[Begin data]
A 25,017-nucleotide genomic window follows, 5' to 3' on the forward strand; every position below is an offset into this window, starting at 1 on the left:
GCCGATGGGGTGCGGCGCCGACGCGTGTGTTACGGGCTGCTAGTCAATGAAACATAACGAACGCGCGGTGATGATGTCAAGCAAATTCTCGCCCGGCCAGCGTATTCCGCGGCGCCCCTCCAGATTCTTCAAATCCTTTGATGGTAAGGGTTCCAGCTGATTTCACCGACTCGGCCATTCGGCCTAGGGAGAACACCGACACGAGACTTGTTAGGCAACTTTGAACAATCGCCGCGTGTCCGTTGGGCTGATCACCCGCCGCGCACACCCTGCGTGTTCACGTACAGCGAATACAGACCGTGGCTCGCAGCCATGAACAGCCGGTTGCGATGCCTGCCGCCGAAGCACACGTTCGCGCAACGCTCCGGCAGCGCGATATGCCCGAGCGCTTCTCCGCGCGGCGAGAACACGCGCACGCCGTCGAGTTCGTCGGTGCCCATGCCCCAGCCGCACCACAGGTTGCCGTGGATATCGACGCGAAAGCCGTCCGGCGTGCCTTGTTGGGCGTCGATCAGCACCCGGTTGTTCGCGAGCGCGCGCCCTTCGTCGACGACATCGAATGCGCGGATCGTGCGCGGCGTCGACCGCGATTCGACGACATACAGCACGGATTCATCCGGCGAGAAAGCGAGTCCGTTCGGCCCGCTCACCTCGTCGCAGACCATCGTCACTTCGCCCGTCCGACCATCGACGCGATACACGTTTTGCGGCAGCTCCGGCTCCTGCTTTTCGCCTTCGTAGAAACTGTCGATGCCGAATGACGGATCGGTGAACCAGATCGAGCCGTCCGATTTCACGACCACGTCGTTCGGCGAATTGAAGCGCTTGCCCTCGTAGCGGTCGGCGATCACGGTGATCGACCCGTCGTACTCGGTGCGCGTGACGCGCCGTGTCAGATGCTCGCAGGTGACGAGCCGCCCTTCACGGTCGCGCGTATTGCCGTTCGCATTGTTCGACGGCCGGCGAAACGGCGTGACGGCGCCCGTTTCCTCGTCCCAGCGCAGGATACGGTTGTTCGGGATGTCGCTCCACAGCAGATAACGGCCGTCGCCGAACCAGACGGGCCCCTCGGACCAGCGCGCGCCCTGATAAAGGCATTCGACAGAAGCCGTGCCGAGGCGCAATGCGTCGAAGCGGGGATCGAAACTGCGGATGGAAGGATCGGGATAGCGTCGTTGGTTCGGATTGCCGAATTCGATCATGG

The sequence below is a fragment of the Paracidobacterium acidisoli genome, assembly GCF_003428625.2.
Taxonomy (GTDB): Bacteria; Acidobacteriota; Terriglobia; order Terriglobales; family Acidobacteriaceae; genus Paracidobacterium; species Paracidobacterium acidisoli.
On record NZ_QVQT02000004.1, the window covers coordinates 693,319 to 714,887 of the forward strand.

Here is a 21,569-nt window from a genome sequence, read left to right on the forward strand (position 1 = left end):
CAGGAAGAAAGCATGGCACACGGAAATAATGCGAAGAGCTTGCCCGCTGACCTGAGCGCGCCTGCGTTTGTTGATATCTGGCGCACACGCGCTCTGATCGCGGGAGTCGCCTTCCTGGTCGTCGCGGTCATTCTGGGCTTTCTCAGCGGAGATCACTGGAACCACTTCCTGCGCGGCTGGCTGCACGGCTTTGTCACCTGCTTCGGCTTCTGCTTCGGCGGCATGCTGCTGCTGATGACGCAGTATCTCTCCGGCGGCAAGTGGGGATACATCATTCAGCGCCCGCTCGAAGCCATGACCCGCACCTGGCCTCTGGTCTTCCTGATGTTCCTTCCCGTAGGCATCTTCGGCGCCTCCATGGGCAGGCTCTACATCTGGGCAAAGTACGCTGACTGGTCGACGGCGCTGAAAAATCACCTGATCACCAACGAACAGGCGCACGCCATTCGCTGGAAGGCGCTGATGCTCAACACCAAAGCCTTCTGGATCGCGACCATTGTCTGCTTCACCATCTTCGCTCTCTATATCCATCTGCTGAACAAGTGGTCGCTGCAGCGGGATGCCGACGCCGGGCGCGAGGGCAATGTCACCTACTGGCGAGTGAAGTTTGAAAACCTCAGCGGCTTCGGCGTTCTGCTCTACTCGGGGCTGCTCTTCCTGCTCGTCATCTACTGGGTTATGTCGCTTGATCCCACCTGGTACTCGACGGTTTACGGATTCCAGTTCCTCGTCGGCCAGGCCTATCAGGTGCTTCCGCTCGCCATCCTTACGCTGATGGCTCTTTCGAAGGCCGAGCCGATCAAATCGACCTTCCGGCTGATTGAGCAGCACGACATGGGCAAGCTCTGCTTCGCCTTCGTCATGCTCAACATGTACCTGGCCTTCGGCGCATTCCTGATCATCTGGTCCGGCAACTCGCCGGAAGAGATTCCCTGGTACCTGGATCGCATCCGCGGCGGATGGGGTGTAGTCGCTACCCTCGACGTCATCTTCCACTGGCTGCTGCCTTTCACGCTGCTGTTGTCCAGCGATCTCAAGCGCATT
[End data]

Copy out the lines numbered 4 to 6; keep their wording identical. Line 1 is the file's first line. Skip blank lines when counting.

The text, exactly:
Taxonomy (GTDB): Bacteria; Acidobacteriota; Terriglobia; order Terriglobales; family Acidobacteriaceae; genus Paracidobacterium; species Paracidobacterium acidisoli.
On record NZ_QVQT02000004.1, the window covers coordinates 693,319 to 714,887 of the forward strand.

Here is a 21,569-nt window from a genome sequence, read left to right on the forward strand (position 1 = left end):